Classic Rock
"Don't Stop Me Now," Queen
"Break on Through," The Doors
"Gimme Shelter," Rolling Stones
"Come Together" the Beatles
"What Do You Do for Money Honey," AC/DC

# 6  EVERY MILE YOU RUN burns roughly 100 calories. Think of that next six-miler as two slices of pizza.

#7 RUN AT LUNCH. Daniel Sheil, a marathon coach in Portland, Oregon, recommends lunchtime runs for two reasons: (1) You get your workout in before the day gets away from you; (2) You get a midday break from work stress.

Thursday, March 3, 2011

Sore Shins and Stretching

       Monday I hit the track and ran an easy 6 miles no problem.  Tuesday I went to the gym and ran a fast 2 miles and spent a good amount of time at the gym after.  Wednesday I went to the track to put some more mileage in and was in excruciating pain so I stopped after two miles.  My shins felt like knives were stabbing them and walking back to the car was PAINFUL.  After running for two months in my mediocre shoes, the damage was done.  Once I laced up my new sneaks I felt great and increased my workouts, running farther, faster, and 6 days a week........ which resulted in a very painful Wednesday.  I always stretch before and after, but stopping to stretch between the miles seemed to help.  Needless to say I am taking a day or two off and resuming running when I get down to Florida (going for a week to visit Thatcher's grandparents and soak up the sun- very excited to run in 80 degrees with shorts and a tank top and a trip to the beach).

Back to shins..... When I got home I did some research on shin injuries, what they are, how to prevent, and how to treat.  There is a lot of bogus on the internet but I think I found a pretty good article.

This Article below is by Brad Walker and The Stretching Institute. Copyright © 2011. All rights reserved. Brad is a leading stretching and sports injury consultant with more than 20 years experience in the health and fitness industry.

Shin splints are a term commonly used to describe lower leg pain. However, shin splints are only one of several conditions that affect the lower leg. The most common causes of lower leg pain are: general shin soreness; shin splints; and stress fractures. For the purpose of this article, I'll only be addressing the first two. I'll save the topic of stress fractures for another issue.

If you suffer from shin splints or are seeking to prevent its occurrence it is important to follow the information in this article. In addition, adding a few simple stretches to your fitness program will also help. To get started on a safe and effective stretching routine learn more about The Stretching Handbook and how it can improve your fitness.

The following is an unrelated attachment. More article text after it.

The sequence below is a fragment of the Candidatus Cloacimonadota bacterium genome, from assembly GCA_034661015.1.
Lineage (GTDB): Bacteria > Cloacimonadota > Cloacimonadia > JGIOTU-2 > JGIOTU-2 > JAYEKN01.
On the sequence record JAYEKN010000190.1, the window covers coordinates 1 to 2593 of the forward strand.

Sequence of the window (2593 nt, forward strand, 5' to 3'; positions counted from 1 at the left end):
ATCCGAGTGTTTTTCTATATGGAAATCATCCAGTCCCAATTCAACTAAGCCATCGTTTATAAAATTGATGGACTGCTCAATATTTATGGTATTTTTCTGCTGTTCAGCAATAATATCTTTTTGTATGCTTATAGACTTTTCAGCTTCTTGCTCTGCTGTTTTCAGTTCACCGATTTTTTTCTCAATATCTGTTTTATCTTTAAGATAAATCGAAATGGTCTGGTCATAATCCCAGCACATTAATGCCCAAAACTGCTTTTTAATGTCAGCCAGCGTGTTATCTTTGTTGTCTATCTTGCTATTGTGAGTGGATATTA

Before I move on to shin splints, I want to quickly cover the topic of general shin soreness. Shin soreness is simply a muscular overuse problem. By including adequate rest in your training calendar, and using the R.I.C.E.R. regimen when pain does occur, you'll be able to overcome 95 percent of all general shin soreness within about 72 hours. For lower leg pain that goes beyond general shin soreness, a more aggressive approach must be taken.

What are Shin Splints?
Although the term "shin splints" is often used to describe a variety of lower leg problems, it actually refers specifically to a condition called Medial Tibial Stress Syndrome (MTSS). To better understand shin splints, or MTSS, an understanding of the muscles, tendons and bones involved is required.
Lower Leg Muscle Group picture used from "Principles of Anatomy and Physiology" - Sixth Edition. By G.J. Tortora and N.P. Anagnostakos. Published by Harper & Row - 1990
Shin Splints image from Principles of Anatomy and
 by G.J. Tortora and N.P. Anagnostakos.
As you can see from the diagram to the right, there are many muscles and tendons that make up the lower leg, or calf region. It's quite a complex formation of inter-weaving and over-crossing muscles and tendons.
The main components of the lower leg that are affected by the pain associated with shin splints are:
  • The Tibia and Fibula. These are the two bones in the lower leg. The tibia is situated on the medial, or inside of the lower leg. While the fibula is situated on the lateral, or outside of the lower leg.
  • There are also a number of muscles that attach to the tibia and fibula. It's these muscles, when overworked, that pull on the tibia and fibula and cause the pain associated with shin splints.
Specifically, the pain associated with shin splints is a result of fatigue and trauma to the muscle's tendons where they attach themselves to the tibia. In an effort to keep the foot, ankle and lower leg stable, the muscles exert a great force on the tibia. This excessive force can result in the tendons being partially torn away from the bone.

What Causes Shin Splints?
While there are many causes of shin splints, they can all be categorized into two main groups. Overload (or training errors), and Biomechanical Inefficiencies.

Overload (or training errors): Shin splints are commonly associated with sports that require a lot of running or weight bearing activity. However, it is not necessarily the added weight or force applied to the muscles and tendons of the lower leg, but rather the impact force associated with running and weight bearing activities.
In other words, it's not the running itself, but the sudden shock force of repeated landings and change of direction that causes the problem. When the muscles and tendons become fatigued and overloaded, they lose their ability to adequately absorb the damaging shock force.
Other overload causes include:
  • Exercising on hard surfaces, like concrete;
  • Exercising on uneven ground;
  • Beginning an exercise program after a long lay-off period;
  • Increasing exercise intensity or duration too quickly;
  • Exercising in worn out or ill fitting shoes; and
  • Excessive uphill or downhill running.

Biomechanical Inefficiencies: The major biomechanical inefficiency contributing to shin splints is that of flat feet. Flat feet lead to a second biomechanical inefficiency called over-pronation. Pronation occurs just after the heel strikes the ground. The foot flattens out, and then continues to roll inward.
Over-pronation occurs when the foot and ankle continue to roll excessively inward. This excessive inward rolling causes the tibia to twist, which in-turn, over stretches the muscles of the lower leg.
Other biomechanical causes include:
  • Poor running mechanics;